The Panama canal almost ended up in Nicaragua…
Back in 1902, as the French were grinding down in their ill-fated Panama canal effort, powerful business forces here in the US were pushing our government to blast our own shipping shortcut– through Nicaragua. The French were anxious to cut their losses in Panama after years of struggle and tragedy far from home. They hoped to entice the adventurous US Theodore Roosevelt into taking the disastrous headache off their hands. Their lobbyist, an agent of the French Panama Canal Company in Washington, was named Philippe Banua-Varilla. The initial price tag for the whole Panama bundle was reportedly $40 million. Unfortunately for the Panama crowd the US Congress was leaning strongly toward the Nicaraguan plan, in fact the House voted in favor of building the canal in Nicaragua. It seemed a virtual shoe-in that the Senate would follow suite. The French reduced the price out of desperation but prospects for success appeared dim.
Then, as fate would have it, a volcano exploded on the island of St Martinique killing 30,000 people! Immediately the question of volcanoes in the Nicaraguan canal zone surfaced in Washington but the Nicaraguans sternly denied the presence of any active volcanoes. Legend has it that Banua-Varilla was about to leave town empty-handed when at the last minute a colleague showed him a recent Nicaraguan postage stamp. Amazingly, in an episode of unbelievably bad timing for the Nicaraguans, the stamp displayed a picture of the Momotombo volcano spewing lava and smoke. Seizing the moment, on the eve of the vote in the US Senate, the French lobbyist reportedly scoured the various Washington DC area stamp sellers somehow acquiring enough copies to send one to each undecided senator. Accompanying the stamp was a note suggesting that the evidence proved that Nicaragua was no stranger to violent geological events and the Nicaraguans knew it. In an amazing Hail-Mary turn of events, even though the suspect volcano was 150km from the proposed canal, the stamp ploy was successful. The Senate voted for Panama– the Nicaraguan canal deal was dead. Just like that!
Earlier, when it looked like the canal would traverse Nicaragua, American officials and Nicaraguan President Jose Santos Zelaya enjoyed positive relations. After the deal fell through everything changed. Zelaya’s hostility toward foreign interests operating in his country grew and he adopted the rhetoric of economic nationalism—this proved to be his undoing– eventually the American interests decided enough was enough. According to author Stephen Kinzer there was a period of growing tensions between the two countries. During his term President William Taft closely followed the increasingly nationalistic doings of Mr. Zelaya. When Zelaya threatened to cancel the lucrative La Luz mining concession, and seize the mines held by the influential Fletcher Brothers of Pennsylvania, Taft’s Secretary of State Philander Knox went on the offensive. Kinzer describes the connection:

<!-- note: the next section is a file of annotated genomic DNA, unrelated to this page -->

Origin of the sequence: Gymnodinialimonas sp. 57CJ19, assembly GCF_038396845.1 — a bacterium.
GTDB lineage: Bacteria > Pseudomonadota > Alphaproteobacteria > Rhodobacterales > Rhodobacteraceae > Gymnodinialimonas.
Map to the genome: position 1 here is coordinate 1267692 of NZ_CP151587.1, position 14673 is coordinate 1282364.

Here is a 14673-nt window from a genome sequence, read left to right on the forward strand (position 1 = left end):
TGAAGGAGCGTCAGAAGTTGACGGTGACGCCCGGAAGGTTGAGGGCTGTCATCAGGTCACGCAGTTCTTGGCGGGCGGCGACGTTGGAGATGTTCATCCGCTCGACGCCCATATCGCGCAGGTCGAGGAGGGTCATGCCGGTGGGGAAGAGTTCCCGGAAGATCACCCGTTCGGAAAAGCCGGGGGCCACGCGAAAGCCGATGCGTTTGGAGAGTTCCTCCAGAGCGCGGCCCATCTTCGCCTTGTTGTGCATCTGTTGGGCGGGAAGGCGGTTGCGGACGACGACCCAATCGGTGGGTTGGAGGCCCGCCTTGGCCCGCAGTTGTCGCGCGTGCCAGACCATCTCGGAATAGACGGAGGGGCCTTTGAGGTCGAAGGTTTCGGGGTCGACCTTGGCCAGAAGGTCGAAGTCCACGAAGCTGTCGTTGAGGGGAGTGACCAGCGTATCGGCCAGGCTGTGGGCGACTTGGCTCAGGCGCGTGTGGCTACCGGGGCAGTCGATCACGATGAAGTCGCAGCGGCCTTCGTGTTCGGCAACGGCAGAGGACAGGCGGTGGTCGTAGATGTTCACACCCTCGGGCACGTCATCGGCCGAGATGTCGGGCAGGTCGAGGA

“the Philadelphia-based La Luz and Los Angeles Mining Company … held a lucrative gold mining concession in eastern Nicaragua. Besides his professional relationship with La Luz, Knox was politically and socially close to the Fletcher family of Philadelphia, which owned it. The Fletchers protected their company in an unusually effective way. Gilmore Fletcher managed it. His brother, Henry Fletcher, worked at the State Department, holding a series of influential positions and ultimately rising to undersecretary. Both detested Zelaya, especially after he began threatening, in 1908, to cancel the La Luz concession. Encouraged by the Fletcher brothers, Knox looked eagerly for a way to force Zelaya from power.” (Kinzer – Overthrow p64)
Knox immediately commenced a sabre rattling campaign in the press. He seized on several minor incidents in Nicaragua, one in which an American tobacco merchant was briefly jailed, to paint the Nicaraguan regime as brutal and oppressive. He sent diplomats to Nicaragua whom he knew to be strongly anti-Zelaya, and passed their lurid reports to friends in the press. Soon American newspapers were screaming that Zelaya had imposed a “reign of terror” in Nicaragua and become “the menace of Central America.” As their sensationalist campaign reached a peak, President Taft gravely announced that the United States would no longer “tolerate and deal with such a medieval despot.”
The hand-writing was on the wall for Zelaya – in October 1909 an American proxy, General Juan Jose Estrada, declared himself president igniting revolution in the country. Taft ordered troops to next-door Panama to further intimidate the besieged Zelaya. Within two months he was forced to resign. Estrada later marched unopposed into Managua. The New York Times printed this when Estrada was sworn in: “On that day began the American rule of Nicaragua, political and economic.” The Fletcher Brothers continued to run the La Luz y Los Angeles mines for decades to follow.
The stamp episode and aftermath was a turning point in Nicaraguan history; it was the first confrontation in what has turned out to be a century of strained relations between Nicaragua and the US. Those tensions continue to this day. Nicaragua’s failed dreams of a canal linking its Atlantic and Pacific coasts turned out to be costly. Panama’s rewards for success appear to be considerable. Today, about 15,000 ships use the Panama canal each year, carrying 200m tons of cargo, earning the country about $800m annually.
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